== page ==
We lost a friend over the weekend. David Horowitz and I. And the conservative movement, or at least that forward-looking part of it seeking to engage the Left at the key checkpoints where it controls our cultural institutions. And America herself. We have all lost someone that meant our country well and did well by it even if he did not always do well by himself.
This friend was Michael Joyce, who died on February 24 at the age of 63. He worked in philanthropy but he shuddered at the idea of being called a “philanthropist.” I think he would like to be remembered as an artist (perhaps a trapeze artist, because he worked, ultimately to his peril, without a net) of social change. He loved football and was pretty good at it himself in his youth—one of those tough little guys who play the cornerback position like heat-seeking missiles. And he started off, in fact, as a high school football coach. But he had one of those relentless Catholic minds that gets hold of ideas and shakes them. In Mike’s case, the ideas had to do with America, its founding, and its essential nature; and how America had been debased by enemies within and how it might recover its identity. These ideas got him into a different game.
A summary of Mike’s career in philanthropy can be found in John J. Miller’s excellent book, A Gift of Freedom. He did a warm up at the Morris Goldseker Foundation in Baltimore. While there he came to the attention of Irving Kristol. Mike himself was a former bien pensant liberal who, because he’d read the classics of American thought and had an instinct for intellectual trench warfare, was actually a neo con waiting to happen. He always called Kristol “the Godfather,” referring to his role in founding the neo conservative movement. But I got a feeling that Irving really was a paternal figure for Mike. He was certainly one of the few people for whom Mike, who could be thoughtlessly cruel about others, spoke of with awe. And as for Kristol himself, when I once joked to him that his nickname would have to be changed to “The Great Godfather,” because Mike Joyce himself had taken over his role, he gave an eloquent shrug and said, “Why not?”
A one man talent agency, Kristol played a role in getting Mike a promotion to the Institute of Educational Affairs, and then to the John M. Olin Foundation in 1979. About the move to Olin, his predecessor there, Frank O’Connell, once told me that the final two candidates for the job were Mike and Bill Bennett, and Mike was hired because he was more impressive. If so, Joyce equalized things when he worked on the Reagan transition team in 1980 and helped get Bennett selected to head the National Endowment of the Humanities.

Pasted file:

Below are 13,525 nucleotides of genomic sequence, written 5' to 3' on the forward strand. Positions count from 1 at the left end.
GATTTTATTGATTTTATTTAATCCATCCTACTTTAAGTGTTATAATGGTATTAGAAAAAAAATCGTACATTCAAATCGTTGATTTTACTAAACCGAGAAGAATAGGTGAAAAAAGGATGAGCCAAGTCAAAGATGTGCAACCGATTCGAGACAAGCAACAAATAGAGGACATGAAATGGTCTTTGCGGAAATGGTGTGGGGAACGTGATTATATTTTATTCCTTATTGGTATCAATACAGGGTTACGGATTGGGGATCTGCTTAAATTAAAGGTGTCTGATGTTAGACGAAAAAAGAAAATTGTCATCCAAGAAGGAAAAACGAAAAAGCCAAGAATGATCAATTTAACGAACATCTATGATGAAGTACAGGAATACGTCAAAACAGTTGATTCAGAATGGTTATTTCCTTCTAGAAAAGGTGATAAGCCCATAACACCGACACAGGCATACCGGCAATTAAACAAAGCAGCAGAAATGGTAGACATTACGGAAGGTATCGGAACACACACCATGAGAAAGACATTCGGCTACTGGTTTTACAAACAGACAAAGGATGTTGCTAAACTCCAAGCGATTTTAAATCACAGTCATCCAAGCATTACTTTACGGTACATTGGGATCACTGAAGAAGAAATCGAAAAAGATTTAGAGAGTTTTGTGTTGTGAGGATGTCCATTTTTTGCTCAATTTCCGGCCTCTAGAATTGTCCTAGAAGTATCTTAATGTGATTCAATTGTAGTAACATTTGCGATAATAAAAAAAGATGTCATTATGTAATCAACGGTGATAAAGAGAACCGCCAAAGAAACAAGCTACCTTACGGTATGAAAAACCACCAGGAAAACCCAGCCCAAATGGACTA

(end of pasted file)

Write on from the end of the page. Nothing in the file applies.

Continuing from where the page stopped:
Olin was a proving grounds for what he would do later at the Bradley Foundation, beginning in 1985. Created out of the industrial fortune amassed by two remarkable brothers, Lynde and Harry Bradley, the foundation might easily have devoted itself largely to hometown Milwaukee matters if not for Mike. A Midwesterner himself (he grew up in Ohio), Mike himself became a transplanted Milwaukeean and came to love the city with a fierce parochial pride. A good part of the Bradley Foundation’s largesse was earmarked for civic concerns—a first rate museum, music and theatre, and above all for Mike, several million to keep the Brewers in town. But he also believed that the Bradley Foundation had to play a national role. It seemed improbable: At $600 million or so, Bradley was small by comparison with Ford, Rockefeller, and other of the other liberal foundations that were postmodernizing America. But Mike felt that by leveraging its money with the neo conservative worldview, he could multiply the effect of the Foundation’s smaller resources and make it a player. And this was what happened during his 15 years at Bradley. The Foundation, a mere David in comparison to the leftish philanthropic Goliaths, hit them squarely in the forehead with programs that countered their far more expensive own.
A fan and supporter of Charles Murray’s Losing Ground, Joyce got Bradley involved in the Wisconsin’s welfare reform movement, model and laboratory for the nation’s reform policy. He made Milwaukee the seedbed of the school choice movement and gave black kids the opportunity to escape failing and violent public schools. Bradley’s emancipation proclamation put a finger in the eye of the left-wing racists whose policies are designed to keep blacks on the liberal plantation. Mike understood very well that the school choice movement had taken aim at the unholy alliance between the Democrats and the National Education Association, America’s most disgraceful union since Dave Beck’s Teamsters, and black hustlers like Sharpton and Jesse Jackson, all of whom collaborated for their own cynical reasons to keep black kids in bondage.